Have you ever encountered a big predatory dinosaur in a book, museum, movie, etc., and ventured to identify said dinosaur as a Tyrannosaurus, only to be informed by some dino-obsessed little know-it-all (like your humble author) that what you thought was good old T. rex is actually Carcharodontosaurus saharicus, or Tarbosaurus baatar, or some other unheard of prehistoric beast? When did paleontologists name so many other dinosaurs? A lot of us grow up learning only the ‘fundamental’ dinosaurs of kid’s books and Spielberg movies. You have Brontosaurus as the long-necked one, Triceratops as the horned one, Stegosaurus as the weird spikey one, throw in some generic hadrosaurs bathing in the background for scenery, and T. rex as the big nasty bad guy.
I would probably blame the ‘quiet years’ of paleontology from the 30’s to the 70’s for instilling pop culture with this fundamental core of dinosaur diversity. But we’re now living in a true golden age for paleontology, and new dinosaurs are being named at an exponential rate, so quickly in fact that paleontologists are struggling to keep up with each other’s work. This includes a whole roster of big, scary predators that give Tyrannosaurus a run for its money in the size department. Now as we discussed in the ‘Biggest Dinosaur’ article, one of the things paleontologists spend the least amount of their time and effort on is ranking dinosaurs from biggest to smallest. There’s a whole list of reasons why this is, and I like to think of the size of animal species as more of a spectrum than a clear-cut ranking system. All the same, the diversity of big predatory dinosaurs out there is fascinating, so let’s take a look at a few of them.
In the pre-Tyrannosaurus days (yes, there was such a time), there was a very different set of big predators that haunted the imaginations of the public. The first dinosaur to receive a scientific description, as a matter of fact, was a medium-sized yet fragmentary theropod from England called Megalosaurus, a creature that stalked the dark recesses of Victorian minds before the word ‘dinosaur’ was even coined (Buckland, 1824). With the opening of late Jurassic quarries in the American frontier, other large predator bones were uncovered in the late 19th century. The best known of these is Allosaurus, described in 1877 by the J. D. Rockefeller of paleontology himself, Othniel Charles Marsh (Marsh, 1877). By the standards of some giants, Allosaurus was a little more modest in size, averaging still a respectable 30 feet in length or so. With several good specimens of this dinosaur known, Allosaurus became fairly well known as the ‘definitive’ large theropod around the turn of the century, with skeletal mounts in several museums around the world, and even starring as a minor villain in Arthur Conan Doyle’s The Lost World. With its big triangular skull, large hook-like claws, and prominent orbital horns, Allosaurus is still one of the most recognizable non-Tyrannosaurus theropods. Allosaurus belongs to a lineage of advanced predatory dinosaurs called the carnosaurs, sister-group to the more birdlike coelurosaurs, and it’s in the Carnosauria that many giant predators are found.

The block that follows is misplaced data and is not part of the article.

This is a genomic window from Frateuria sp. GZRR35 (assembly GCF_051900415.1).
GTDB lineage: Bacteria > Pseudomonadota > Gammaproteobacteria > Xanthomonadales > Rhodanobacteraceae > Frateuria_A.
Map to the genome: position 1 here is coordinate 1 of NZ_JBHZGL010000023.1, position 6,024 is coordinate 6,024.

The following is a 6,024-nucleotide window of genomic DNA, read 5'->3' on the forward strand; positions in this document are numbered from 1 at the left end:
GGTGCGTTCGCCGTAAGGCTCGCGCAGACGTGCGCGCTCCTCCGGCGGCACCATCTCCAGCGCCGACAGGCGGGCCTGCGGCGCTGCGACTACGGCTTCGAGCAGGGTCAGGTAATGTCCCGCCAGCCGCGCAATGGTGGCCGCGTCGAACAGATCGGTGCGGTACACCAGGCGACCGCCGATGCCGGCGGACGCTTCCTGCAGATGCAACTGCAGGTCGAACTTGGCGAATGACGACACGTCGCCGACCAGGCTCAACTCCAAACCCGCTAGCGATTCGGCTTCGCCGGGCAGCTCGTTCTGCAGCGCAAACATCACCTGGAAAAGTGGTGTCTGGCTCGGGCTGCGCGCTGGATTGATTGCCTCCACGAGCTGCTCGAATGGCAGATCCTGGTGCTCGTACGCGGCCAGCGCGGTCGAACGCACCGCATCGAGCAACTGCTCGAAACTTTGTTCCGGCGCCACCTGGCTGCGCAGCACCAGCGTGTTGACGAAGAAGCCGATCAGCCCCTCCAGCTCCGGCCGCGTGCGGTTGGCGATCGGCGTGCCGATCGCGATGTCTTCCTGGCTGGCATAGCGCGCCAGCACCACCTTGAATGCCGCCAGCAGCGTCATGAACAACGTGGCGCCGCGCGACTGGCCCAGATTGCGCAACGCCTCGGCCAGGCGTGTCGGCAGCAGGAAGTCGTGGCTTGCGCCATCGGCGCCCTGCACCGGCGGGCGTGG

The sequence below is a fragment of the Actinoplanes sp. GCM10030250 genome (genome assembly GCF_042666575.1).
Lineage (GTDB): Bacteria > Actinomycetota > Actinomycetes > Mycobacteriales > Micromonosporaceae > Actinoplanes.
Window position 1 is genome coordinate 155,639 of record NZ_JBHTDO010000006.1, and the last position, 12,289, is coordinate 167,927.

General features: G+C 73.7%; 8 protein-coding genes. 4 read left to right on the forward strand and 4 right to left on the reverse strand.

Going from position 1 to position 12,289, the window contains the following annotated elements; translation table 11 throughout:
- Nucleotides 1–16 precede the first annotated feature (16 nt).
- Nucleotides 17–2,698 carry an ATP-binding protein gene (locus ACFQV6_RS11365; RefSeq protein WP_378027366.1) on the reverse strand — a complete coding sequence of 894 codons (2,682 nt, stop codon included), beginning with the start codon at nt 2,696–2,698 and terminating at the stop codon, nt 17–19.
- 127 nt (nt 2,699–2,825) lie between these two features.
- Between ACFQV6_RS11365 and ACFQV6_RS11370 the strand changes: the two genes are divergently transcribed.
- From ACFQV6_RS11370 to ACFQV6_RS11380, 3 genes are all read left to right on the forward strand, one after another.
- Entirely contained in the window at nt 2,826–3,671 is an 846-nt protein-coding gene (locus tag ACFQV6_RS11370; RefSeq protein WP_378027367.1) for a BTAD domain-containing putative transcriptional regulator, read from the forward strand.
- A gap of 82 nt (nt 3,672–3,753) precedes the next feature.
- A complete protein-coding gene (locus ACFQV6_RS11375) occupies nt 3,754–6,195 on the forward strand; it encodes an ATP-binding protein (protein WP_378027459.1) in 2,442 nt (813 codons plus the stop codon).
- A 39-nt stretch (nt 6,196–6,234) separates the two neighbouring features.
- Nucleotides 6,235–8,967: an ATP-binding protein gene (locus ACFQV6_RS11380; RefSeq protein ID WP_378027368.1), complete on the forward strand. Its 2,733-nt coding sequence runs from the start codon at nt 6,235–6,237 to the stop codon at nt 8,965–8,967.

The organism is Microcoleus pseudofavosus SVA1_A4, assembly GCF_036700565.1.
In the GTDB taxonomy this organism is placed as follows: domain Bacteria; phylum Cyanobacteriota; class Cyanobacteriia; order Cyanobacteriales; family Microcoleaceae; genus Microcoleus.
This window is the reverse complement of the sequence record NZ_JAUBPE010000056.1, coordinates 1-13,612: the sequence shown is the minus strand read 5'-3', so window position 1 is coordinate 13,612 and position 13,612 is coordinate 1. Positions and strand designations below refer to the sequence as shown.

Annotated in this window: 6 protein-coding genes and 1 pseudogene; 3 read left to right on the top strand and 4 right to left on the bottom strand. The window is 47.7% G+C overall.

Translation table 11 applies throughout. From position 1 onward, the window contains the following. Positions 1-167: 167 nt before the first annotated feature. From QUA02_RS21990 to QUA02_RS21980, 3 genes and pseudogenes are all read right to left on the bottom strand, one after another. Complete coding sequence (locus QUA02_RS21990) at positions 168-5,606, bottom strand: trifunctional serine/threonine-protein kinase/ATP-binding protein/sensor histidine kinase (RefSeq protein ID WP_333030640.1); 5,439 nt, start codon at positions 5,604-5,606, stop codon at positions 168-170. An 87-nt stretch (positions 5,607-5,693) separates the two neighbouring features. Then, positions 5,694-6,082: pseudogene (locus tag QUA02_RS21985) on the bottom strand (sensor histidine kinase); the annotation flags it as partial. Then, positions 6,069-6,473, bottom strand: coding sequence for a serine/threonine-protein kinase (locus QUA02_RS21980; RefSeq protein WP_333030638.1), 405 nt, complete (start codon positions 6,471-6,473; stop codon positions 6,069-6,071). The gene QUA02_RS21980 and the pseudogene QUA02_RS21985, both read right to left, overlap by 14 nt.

Within the allosaur family itself, there’s a similar yet even larger creature from western North America called Saurophaganax, which clocks in at one of the longest theropods at about 35-45 feet in length (Chure, 1995). Close cousins to this family are the carcharodontosaurs, a group of true giants from the Cretaceous that would have been a sight to behold in life. These dinosaurs tend to have big, triangular-shaped skulls with bladelike teeth. All of them rivalled or exceeded Tyrannosaurus in length, with some species growing to around 45 feet or more. However, these beasts were lightly built for their size, with some less than half the weight of the biggest known Tyrannosaurus. Their jaws may have worked like giant meat-shears, useful for slicing a hefty chunk out of the large herbivores these animals shared their habitats with. Their hunting and killing style would have likely differed from the bone-crushing bite-and-smash method of tyrannosaurs, though they were certainly no less dangerous in their own right.
The carcharodontosaur family gets its name from the dinosaur Carcharodontosaurus of Egypt. This creature’s name translates to ‘shark-toothed reptile’, and like the Great White (Carcharodon carcharias) itself, Carcharodontosaurus had big, serrated, bladelike teeth. The first skeletal material of this dinosaur was described in 1931 by German paleontologist Ernst Stromer, but was tragically destroyed during WWII- and this wasn’t even Stomer’s most tragic loss during those events (Stromer, 1931). Luckily, a fairly complete skull was found in Morocco in the mid 90’s by the leading expert in North African carnivores, Dr. Paul Sereno of Chicago. The massive skull of this dinosaur with its arsenal of teeth is truly stunning.